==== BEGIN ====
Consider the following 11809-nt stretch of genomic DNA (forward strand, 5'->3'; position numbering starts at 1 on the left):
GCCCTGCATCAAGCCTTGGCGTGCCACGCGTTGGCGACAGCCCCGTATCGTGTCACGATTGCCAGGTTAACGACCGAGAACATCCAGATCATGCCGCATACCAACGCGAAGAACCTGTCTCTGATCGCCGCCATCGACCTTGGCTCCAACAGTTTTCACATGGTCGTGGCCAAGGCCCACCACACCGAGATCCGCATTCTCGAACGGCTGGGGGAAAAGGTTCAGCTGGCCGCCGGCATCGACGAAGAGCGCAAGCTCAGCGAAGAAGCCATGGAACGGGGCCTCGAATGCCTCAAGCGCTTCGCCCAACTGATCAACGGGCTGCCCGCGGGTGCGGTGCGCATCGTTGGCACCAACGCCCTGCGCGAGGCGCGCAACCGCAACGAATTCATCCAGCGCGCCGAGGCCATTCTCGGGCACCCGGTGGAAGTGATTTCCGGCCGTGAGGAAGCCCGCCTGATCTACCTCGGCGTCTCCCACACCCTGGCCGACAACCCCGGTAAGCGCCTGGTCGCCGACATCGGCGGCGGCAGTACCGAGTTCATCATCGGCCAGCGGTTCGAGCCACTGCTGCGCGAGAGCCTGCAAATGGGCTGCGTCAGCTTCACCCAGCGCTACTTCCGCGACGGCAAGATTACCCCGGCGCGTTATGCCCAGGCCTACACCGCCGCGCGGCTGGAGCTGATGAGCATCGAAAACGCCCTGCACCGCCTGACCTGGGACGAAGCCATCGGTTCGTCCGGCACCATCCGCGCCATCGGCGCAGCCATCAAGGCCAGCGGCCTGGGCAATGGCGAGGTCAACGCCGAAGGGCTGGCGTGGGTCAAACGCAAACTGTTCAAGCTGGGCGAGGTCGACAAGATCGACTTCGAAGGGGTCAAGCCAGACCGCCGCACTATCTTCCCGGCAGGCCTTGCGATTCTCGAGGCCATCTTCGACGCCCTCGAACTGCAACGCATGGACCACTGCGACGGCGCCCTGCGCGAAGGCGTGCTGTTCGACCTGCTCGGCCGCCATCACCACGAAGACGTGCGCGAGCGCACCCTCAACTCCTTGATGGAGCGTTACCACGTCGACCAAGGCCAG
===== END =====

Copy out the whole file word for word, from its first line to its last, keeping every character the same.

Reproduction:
Consider the following 11809-nt stretch of genomic DNA (forward strand, 5'->3'; position numbering starts at 1 on the left):
GCCCTGCATCAAGCCTTGGCGTGCCACGCGTTGGCGACAGCCCCGTATCGTGTCACGATTGCCAGGTTAACGACCGAGAACATCCAGATCATGCCGCATACCAACGCGAAGAACCTGTCTCTGATCGCCGCCATCGACCTTGGCTCCAACAGTTTTCACATGGTCGTGGCCAAGGCCCACCACACCGAGATCCGCATTCTCGAACGGCTGGGGGAAAAGGTTCAGCTGGCCGCCGGCATCGACGAAGAGCGCAAGCTCAGCGAAGAAGCCATGGAACGGGGCCTCGAATGCCTCAAGCGCTTCGCCCAACTGATCAACGGGCTGCCCGCGGGTGCGGTGCGCATCGTTGGCACCAACGCCCTGCGCGAGGCGCGCAACCGCAACGAATTCATCCAGCGCGCCGAGGCCATTCTCGGGCACCCGGTGGAAGTGATTTCCGGCCGTGAGGAAGCCCGCCTGATCTACCTCGGCGTCTCCCACACCCTGGCCGACAACCCCGGTAAGCGCCTGGTCGCCGACATCGGCGGCGGCAGTACCGAGTTCATCATCGGCCAGCGGTTCGAGCCACTGCTGCGCGAGAGCCTGCAAATGGGCTGCGTCAGCTTCACCCAGCGCTACTTCCGCGACGGCAAGATTACCCCGGCGCGTTATGCCCAGGCCTACACCGCCGCGCGGCTGGAGCTGATGAGCATCGAAAACGCCCTGCACCGCCTGACCTGGGACGAAGCCATCGGTTCGTCCGGCACCATCCGCGCCATCGGCGCAGCCATCAAGGCCAGCGGCCTGGGCAATGGCGAGGTCAACGCCGAAGGGCTGGCGTGGGTCAAACGCAAACTGTTCAAGCTGGGCGAGGTCGACAAGATCGACTTCGAAGGGGTCAAGCCAGACCGCCGCACTATCTTCCCGGCAGGCCTTGCGATTCTCGAGGCCATCTTCGACGCCCTCGAACTGCAACGCATGGACCACTGCGACGGCGCCCTGCGCGAAGGCGTGCTGTTCGACCTGCTCGGCCGCCATCACCACGAAGACGTGCGCGAGCGCACCCTCAACTCCTTGATGGAGCGTTACCACGTCGACCAAGGCCAG